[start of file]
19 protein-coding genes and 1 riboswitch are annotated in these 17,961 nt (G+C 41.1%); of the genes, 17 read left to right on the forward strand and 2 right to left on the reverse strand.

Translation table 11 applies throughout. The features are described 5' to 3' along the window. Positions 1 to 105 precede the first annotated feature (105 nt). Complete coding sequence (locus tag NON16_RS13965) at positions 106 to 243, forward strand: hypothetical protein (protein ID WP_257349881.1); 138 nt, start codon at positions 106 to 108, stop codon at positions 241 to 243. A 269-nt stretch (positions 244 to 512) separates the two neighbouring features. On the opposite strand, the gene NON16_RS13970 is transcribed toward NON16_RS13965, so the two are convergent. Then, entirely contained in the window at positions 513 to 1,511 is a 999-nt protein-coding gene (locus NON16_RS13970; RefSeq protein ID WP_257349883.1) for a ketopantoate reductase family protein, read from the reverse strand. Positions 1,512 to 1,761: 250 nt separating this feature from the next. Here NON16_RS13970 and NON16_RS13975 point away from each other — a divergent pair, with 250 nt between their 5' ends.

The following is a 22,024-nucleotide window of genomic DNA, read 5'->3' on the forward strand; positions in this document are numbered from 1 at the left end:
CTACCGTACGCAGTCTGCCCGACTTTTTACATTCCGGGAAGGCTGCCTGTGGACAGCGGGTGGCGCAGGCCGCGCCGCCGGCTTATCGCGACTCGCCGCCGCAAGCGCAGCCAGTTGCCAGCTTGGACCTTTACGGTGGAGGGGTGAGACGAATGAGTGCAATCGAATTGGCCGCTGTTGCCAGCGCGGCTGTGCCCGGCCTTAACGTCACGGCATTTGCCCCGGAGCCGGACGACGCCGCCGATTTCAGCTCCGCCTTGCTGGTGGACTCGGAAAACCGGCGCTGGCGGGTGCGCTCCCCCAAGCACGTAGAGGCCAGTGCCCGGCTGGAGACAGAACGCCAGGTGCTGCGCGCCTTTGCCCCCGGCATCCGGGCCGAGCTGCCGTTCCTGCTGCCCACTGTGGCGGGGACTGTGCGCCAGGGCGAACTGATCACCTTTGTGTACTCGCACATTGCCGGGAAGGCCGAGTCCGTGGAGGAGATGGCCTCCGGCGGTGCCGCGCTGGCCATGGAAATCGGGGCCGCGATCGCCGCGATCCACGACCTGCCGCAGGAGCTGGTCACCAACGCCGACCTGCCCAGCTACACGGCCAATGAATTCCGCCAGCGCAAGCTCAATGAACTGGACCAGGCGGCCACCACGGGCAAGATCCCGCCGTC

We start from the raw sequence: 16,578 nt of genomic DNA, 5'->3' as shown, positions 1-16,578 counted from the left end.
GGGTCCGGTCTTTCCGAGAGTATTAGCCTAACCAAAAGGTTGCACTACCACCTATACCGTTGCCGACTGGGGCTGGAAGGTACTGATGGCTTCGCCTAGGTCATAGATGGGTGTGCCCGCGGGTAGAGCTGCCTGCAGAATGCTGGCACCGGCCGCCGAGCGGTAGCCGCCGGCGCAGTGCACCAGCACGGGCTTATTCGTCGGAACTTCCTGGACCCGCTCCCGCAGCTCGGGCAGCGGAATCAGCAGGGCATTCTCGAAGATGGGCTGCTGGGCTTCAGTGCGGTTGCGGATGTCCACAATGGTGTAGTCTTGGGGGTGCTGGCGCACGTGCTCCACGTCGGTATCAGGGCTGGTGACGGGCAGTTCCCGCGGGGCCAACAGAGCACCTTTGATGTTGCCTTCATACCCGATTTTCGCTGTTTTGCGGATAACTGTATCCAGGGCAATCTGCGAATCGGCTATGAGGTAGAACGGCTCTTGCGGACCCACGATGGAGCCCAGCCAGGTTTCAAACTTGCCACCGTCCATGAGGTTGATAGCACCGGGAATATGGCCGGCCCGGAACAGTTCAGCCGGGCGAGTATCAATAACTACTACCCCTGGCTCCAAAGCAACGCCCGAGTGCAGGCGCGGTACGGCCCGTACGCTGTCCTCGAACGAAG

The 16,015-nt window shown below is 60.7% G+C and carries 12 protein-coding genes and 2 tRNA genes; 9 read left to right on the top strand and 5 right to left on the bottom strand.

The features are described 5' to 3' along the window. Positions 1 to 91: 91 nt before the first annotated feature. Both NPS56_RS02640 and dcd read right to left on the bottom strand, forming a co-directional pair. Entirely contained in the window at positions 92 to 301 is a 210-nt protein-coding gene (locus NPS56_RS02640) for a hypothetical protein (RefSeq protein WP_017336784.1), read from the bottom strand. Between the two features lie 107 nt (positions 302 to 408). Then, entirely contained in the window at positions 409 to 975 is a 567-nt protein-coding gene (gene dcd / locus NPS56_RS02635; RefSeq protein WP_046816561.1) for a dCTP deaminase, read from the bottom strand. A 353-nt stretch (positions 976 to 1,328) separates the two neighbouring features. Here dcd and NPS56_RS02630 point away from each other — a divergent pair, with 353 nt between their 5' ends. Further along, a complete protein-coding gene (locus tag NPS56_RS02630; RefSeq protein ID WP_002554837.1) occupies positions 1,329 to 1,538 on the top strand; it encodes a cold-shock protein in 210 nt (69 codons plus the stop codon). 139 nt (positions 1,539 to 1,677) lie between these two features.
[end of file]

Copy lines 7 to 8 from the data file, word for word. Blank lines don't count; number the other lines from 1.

The 16,015-nt window shown below is 60.7% G+C and carries 12 protein-coding genes and 2 tRNA genes; 9 read left to right on the top strand and 5 right to left on the bottom strand.

The features are described 5' to 3' along the window. Positions 1 to 91: 91 nt before the first annotated feature. Both NPS56_RS02640 and dcd read right to left on the bottom strand, forming a co-directional pair. Entirely contained in the window at positions 92 to 301 is a 210-nt protein-coding gene (locus NPS56_RS02640) for a hypothetical protein (RefSeq protein WP_017336784.1), read from the bottom strand. Between the two features lie 107 nt (positions 302 to 408). Then, entirely contained in the window at positions 409 to 975 is a 567-nt protein-coding gene (gene dcd / locus NPS56_RS02635; RefSeq protein WP_046816561.1) for a dCTP deaminase, read from the bottom strand. A 353-nt stretch (positions 976 to 1,328) separates the two neighbouring features. Here dcd and NPS56_RS02630 point away from each other — a divergent pair, with 353 nt between their 5' ends. Further along, a complete protein-coding gene (locus tag NPS56_RS02630; RefSeq protein ID WP_002554837.1) occupies positions 1,329 to 1,538 on the top strand; it encodes a cold-shock protein in 210 nt (69 codons plus the stop codon). 139 nt (positions 1,539 to 1,677) lie between these two features.